The 2016 Amateur Champion tells Golf Monthly about the realities of life on Tour
Scott Gregory: ‘We Don’t All Fly 1st Class And Earn £1m A Week’
Scott Gregory burst on the scene in 2016 when he defeated Robert MacIntyre at Royal Porthcawl in Wales to win the Amateur Championship.
That win gained the Englishman entry into three Majors and just a month on he led the Open Championship at Royal Troon after 10 holes as a 21-year-old amateur.
Around a year later he won 2.5 points from four matches in GB&I’s comprehensive defeat away in LA at the Walker Cup.
Gregory was one of the best players on the team and looked destined to have a glittering professional career ahead of him.
That is definitely still likely but, similar to his fellow Hampshire man Justin Rose, it has been a difficult start to life in the pro ranks for Gregory.
In 2018 at Shinnecock Hills he was fighting against his game, a dodgy wrist and a supremely difficult US Open setup and eventually took 92 strokes to play the first round.
That was met with some criticism and the young Englishman then struggled the following year in his rookie season on the European Tour, battling mental and financial woes.
In this week’s podcast, Gregory told us about his struggles between 2018 and 2019, although he is now optimistic for the future after two pro wins already this year.
“Since the US Open really I struggled off the tee and it’s been a mental battle,” he told Golf Monthly.
“And each time I played it got worse and there were technical changes I needed to make in my swing to try and counteract it but I couldn’t do it whilst I was playing so it was just getting harder and harder to play.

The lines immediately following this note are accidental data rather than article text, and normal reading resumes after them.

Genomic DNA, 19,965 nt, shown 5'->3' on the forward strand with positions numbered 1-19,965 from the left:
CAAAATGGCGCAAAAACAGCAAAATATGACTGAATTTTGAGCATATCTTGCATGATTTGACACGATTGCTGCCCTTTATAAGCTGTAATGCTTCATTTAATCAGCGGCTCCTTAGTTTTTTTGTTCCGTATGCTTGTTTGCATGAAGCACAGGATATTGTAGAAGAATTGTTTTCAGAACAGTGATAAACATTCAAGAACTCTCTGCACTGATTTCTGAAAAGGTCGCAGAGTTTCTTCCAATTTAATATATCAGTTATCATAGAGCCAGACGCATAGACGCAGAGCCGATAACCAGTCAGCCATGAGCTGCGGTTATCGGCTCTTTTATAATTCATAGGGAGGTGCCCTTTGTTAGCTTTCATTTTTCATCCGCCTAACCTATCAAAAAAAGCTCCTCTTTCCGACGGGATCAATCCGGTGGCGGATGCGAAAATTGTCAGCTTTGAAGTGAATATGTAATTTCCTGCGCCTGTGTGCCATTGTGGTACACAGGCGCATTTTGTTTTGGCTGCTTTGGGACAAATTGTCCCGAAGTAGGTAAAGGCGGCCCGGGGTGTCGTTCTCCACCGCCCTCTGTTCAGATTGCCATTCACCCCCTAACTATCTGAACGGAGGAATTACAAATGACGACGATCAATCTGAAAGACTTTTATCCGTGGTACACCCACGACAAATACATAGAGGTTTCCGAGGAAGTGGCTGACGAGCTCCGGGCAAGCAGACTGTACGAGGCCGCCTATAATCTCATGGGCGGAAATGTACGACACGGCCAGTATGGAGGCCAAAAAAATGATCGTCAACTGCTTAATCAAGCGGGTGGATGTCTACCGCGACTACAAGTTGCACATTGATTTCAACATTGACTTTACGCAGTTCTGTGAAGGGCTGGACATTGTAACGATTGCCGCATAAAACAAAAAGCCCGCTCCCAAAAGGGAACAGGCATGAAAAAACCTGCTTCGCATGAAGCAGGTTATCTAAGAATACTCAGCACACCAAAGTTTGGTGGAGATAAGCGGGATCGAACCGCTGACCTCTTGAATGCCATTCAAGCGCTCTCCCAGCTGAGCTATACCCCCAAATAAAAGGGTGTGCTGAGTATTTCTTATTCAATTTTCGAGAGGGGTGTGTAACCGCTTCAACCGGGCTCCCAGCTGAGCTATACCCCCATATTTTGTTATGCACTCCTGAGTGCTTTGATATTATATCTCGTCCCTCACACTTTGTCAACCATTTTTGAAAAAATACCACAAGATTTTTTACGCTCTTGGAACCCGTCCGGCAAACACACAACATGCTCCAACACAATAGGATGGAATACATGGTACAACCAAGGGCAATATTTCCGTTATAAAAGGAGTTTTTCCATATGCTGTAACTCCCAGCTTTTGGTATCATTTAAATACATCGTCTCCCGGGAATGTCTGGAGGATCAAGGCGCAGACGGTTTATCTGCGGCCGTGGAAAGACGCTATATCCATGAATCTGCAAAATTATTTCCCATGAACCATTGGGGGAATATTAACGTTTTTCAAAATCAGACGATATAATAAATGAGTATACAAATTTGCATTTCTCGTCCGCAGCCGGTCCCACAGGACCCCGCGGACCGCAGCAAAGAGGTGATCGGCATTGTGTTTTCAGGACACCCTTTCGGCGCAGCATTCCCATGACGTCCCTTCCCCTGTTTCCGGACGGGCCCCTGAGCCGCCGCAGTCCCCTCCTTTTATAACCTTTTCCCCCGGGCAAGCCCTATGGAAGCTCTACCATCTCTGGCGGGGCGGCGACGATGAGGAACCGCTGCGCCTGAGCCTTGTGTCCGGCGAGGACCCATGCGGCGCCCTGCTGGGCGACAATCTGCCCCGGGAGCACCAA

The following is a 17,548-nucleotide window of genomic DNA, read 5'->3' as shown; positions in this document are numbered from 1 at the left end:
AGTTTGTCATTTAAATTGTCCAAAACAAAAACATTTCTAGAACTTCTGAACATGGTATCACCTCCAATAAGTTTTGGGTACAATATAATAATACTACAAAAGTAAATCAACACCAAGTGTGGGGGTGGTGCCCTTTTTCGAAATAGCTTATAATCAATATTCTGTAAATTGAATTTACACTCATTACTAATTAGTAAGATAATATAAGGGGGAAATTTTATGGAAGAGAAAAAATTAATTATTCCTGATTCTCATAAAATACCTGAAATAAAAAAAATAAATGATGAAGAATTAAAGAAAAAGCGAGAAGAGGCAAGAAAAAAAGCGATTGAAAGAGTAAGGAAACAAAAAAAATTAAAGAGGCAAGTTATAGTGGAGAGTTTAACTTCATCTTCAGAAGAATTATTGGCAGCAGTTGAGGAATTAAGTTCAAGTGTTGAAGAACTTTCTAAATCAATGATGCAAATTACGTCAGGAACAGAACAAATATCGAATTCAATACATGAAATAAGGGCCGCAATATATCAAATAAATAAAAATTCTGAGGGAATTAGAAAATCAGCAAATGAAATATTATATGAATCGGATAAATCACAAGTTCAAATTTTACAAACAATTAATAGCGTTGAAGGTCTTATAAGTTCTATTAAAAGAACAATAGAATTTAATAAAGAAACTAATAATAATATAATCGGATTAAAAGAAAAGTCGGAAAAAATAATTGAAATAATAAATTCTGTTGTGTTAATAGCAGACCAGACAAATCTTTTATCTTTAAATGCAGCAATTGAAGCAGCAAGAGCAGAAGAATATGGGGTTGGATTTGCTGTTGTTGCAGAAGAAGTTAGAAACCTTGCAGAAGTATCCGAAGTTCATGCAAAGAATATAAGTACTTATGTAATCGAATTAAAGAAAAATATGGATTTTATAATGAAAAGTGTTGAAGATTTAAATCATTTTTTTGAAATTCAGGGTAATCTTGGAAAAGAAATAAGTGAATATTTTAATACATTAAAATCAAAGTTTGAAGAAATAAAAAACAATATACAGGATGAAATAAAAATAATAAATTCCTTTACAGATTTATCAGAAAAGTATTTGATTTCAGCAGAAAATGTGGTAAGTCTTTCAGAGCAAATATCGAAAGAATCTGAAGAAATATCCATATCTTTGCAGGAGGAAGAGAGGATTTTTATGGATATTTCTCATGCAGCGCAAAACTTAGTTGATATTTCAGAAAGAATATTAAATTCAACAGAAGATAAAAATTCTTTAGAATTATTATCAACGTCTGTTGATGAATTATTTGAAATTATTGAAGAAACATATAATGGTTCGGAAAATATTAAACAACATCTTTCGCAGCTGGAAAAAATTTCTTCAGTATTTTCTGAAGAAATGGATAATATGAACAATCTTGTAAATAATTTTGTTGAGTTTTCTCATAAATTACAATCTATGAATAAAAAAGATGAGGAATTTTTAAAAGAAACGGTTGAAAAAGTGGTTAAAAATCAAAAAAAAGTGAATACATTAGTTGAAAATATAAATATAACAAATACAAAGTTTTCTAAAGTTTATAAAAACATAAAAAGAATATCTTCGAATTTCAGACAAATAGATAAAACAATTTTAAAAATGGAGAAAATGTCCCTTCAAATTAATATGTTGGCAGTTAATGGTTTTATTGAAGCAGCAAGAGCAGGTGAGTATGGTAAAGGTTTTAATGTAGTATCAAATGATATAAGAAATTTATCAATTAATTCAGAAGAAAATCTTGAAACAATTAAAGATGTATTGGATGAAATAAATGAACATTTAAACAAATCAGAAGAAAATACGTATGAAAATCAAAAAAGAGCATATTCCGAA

“Some weeks I had control over it [his off-the-tee struggles] kind of but it was just a battle mentally off the tee and I’ve got on top of that now and I feel good off the tee.
“I’ve had two wins this year so I feel like my game is in a better place and I’m in a better place mentally as well on and off the course so it’s a shame we’re not playing really.
“Everything last year is a learning process and hopefully something that I can use to build on and kind of make my own path in my career because Rosey had a tough start to his pro career as well and it hasn’t stopped him winning Majors, getting to World Number One, Gold Medals and things like that.
“So I’ve just got to find a way to make it work.
“The other thing for me as well is I wasn’t playing well, don’t have the finances to keep not playing well and need to see my coach but you can’t fly your coach out for free.
“So you’ve got to try and find ways to do it and it’s not easy.
“It’s not as easy as some people think it is, if you’re playing well it’s a great place to be, you can afford to do everything that you need to do to keep playing well but if you’re not it’s tough.
“It’s a lot of money [paying for everything, flights, hotels, caddies], I would say on average last year for me doing it kind of as cheap as I could do it, you were doing well if you spent less than £1,600 a week to play.
“I knew it wasn’t going to be easy to start with but a lot of people think you’re flying first class, you’re not paying for your hotels and you’re earning a million quid a week but that’s not how it works, there’s a lot of guys out there that aren’t doing that.
“Yeah it’s tricky, you’ve got to find ways to keep playing.
“I’ve got a really good team, last year I didn’t have too much, Octagon [his management company] have done a really good job in getting a couple of things in place that helped me massively to keep playing.
“My golf club [Corhampton] helped me out, but yeah this year I’m in a better place.
“I’ve got Mizuno on board and a couple of local companies have got in touch so I feel in a better place to attack the season if we have one.”
Listen to our full interview with Gregory on this week’s Clubhouse Podcast:
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